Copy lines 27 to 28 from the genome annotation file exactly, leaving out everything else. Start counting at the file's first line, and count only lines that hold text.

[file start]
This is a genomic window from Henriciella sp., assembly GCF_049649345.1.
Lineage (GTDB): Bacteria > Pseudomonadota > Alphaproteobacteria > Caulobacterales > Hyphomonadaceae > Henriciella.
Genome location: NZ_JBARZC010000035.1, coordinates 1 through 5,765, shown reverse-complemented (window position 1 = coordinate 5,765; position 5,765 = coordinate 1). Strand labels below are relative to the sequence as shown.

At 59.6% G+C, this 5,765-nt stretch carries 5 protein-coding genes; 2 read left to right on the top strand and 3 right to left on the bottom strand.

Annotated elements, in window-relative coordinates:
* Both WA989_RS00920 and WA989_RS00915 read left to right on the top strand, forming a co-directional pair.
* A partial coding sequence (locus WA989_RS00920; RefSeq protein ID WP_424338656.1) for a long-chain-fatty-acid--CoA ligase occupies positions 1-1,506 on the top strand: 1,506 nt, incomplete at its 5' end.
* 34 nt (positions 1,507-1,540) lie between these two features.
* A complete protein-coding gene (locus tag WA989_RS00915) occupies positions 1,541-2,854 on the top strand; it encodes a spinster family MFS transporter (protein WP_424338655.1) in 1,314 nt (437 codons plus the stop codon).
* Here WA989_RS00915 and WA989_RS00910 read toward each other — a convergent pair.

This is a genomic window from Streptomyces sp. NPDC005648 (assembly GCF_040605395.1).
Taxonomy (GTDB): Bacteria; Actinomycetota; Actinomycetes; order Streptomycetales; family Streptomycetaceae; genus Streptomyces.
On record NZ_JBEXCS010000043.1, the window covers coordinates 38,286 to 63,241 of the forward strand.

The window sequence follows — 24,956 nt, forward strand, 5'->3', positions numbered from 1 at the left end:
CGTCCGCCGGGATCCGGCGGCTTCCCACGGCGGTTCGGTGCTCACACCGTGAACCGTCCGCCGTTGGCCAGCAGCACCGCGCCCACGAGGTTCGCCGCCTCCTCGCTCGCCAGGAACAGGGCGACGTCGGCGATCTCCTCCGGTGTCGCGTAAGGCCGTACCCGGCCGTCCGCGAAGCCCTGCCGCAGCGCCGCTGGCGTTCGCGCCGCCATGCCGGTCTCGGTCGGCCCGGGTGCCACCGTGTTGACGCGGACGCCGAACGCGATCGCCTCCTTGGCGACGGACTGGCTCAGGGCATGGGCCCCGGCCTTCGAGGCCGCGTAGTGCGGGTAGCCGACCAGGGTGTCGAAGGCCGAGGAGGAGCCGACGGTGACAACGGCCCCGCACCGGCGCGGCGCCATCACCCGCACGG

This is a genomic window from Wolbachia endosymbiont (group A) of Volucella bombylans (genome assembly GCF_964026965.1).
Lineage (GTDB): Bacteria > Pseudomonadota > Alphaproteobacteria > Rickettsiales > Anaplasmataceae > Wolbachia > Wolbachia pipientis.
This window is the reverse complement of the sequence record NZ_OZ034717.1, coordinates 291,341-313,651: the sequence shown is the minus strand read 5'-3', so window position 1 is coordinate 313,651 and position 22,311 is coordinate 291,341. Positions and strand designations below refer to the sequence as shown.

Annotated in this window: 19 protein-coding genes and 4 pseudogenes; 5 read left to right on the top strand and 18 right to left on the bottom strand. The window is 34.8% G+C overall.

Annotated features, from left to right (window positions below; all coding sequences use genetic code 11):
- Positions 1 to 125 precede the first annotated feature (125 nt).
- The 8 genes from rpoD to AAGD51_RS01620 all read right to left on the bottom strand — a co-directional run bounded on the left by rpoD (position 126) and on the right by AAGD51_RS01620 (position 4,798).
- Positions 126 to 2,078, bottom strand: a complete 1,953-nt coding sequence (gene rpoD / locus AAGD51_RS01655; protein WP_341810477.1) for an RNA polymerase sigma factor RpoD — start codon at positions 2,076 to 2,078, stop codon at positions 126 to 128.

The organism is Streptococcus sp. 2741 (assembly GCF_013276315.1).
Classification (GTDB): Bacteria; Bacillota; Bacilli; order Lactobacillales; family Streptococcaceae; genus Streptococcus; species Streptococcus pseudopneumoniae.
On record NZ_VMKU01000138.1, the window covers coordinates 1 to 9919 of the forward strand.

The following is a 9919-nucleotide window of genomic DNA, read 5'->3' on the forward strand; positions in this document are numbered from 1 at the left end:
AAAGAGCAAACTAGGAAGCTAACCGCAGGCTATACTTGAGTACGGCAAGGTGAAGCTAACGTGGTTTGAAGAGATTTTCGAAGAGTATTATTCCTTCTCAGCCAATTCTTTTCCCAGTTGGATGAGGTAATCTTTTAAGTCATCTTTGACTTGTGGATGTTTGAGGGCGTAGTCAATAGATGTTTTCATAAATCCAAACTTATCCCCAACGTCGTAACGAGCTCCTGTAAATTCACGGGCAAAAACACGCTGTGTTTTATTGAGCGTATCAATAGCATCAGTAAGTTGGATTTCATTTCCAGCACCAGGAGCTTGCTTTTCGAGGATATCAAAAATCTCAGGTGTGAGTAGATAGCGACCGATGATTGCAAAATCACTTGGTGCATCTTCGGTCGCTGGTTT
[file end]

The following is a 9919-nucleotide window of genomic DNA, read 5'->3' on the forward strand; positions in this document are numbered from 1 at the left end:
AAAGAGCAAACTAGGAAGCTAACCGCAGGCTATACTTGAGTACGGCAAGGTGAAGCTAACGTGGTTTGAAGAGATTTTCGAAGAGTATTATTCCTTCTCAGCCAATTCTTTTCCCAGTTGGATGAGGTAATCTTTTAAGTCATCTTTGACTTGTGGATGTTTGAGGGCGTAGTCAATAGATGTTTTCATAAATCCAAACTTATCCCCAACGTCGTAACGAGCTCCTGTAAATTCACGGGCAAAAACACGCTGTGTTTTATTGAGCGTATCAATAGCATCAGTAAGTTGGATTTCATTTCCAGCACCAGGAGCTTGCTTTTCGAGGATATCAAAAATCTCAGGTGTGAGTAGATAGCGACCGATGATTGCAAAATCACTTGGTGCATCTTCGGTCGCTGGTTT